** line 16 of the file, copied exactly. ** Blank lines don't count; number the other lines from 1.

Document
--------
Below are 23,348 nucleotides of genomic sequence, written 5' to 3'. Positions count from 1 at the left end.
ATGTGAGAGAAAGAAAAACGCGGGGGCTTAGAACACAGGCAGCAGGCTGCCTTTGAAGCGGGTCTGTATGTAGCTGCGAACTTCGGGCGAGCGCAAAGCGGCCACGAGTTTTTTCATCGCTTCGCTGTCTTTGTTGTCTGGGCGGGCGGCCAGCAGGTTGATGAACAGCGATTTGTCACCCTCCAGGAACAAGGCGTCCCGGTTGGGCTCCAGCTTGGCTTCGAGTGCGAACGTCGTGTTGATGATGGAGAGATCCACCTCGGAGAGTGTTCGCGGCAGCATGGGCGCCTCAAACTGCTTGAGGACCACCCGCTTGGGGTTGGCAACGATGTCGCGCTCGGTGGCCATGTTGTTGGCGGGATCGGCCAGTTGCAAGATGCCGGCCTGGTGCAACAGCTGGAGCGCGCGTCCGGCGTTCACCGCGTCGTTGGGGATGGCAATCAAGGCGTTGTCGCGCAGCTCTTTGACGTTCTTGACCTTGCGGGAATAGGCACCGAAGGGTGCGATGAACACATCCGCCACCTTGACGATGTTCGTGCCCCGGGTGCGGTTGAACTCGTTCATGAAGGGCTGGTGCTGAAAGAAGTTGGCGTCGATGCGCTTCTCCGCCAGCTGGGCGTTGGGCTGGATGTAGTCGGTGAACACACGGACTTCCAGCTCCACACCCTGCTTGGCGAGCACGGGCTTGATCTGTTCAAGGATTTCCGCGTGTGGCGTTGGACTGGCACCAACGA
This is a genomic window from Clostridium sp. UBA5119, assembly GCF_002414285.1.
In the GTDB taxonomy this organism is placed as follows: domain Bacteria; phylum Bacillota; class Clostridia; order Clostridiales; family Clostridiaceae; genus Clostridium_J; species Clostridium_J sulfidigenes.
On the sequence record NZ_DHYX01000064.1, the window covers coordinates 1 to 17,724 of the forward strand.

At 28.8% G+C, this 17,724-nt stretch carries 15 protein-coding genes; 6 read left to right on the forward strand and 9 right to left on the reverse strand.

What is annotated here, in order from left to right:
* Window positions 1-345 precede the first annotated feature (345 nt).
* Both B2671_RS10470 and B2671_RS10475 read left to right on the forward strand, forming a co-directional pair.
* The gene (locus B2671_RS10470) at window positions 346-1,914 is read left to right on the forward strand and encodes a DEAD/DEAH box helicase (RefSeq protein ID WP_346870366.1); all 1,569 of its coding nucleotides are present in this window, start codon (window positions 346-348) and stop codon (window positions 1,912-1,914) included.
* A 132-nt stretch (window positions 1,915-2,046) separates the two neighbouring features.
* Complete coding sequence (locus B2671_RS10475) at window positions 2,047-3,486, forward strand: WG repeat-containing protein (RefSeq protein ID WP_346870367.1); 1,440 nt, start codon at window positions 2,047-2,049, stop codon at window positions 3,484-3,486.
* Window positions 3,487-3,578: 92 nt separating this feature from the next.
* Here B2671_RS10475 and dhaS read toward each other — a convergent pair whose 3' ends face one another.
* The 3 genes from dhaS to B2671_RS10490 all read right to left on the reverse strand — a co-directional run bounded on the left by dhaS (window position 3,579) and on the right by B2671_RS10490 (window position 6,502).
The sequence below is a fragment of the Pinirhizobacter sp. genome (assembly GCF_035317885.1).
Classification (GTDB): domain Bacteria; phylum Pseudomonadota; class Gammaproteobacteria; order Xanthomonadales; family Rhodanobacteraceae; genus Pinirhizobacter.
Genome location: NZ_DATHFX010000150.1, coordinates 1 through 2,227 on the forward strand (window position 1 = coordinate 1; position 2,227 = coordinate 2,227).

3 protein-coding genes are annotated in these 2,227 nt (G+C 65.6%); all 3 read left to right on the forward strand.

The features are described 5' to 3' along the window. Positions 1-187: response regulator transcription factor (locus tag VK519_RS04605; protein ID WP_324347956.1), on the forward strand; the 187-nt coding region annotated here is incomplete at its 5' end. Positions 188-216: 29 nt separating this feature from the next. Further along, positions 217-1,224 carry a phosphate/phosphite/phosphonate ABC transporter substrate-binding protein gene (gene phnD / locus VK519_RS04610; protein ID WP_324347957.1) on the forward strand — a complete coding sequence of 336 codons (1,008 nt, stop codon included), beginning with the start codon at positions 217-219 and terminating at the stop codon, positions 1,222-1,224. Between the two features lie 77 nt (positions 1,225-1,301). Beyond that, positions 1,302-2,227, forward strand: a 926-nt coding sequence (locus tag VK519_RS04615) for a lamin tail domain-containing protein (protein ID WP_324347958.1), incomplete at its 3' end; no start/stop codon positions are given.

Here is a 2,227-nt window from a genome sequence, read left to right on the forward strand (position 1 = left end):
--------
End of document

The sequence below is a fragment of the Pinirhizobacter sp. genome (assembly GCF_035317885.1).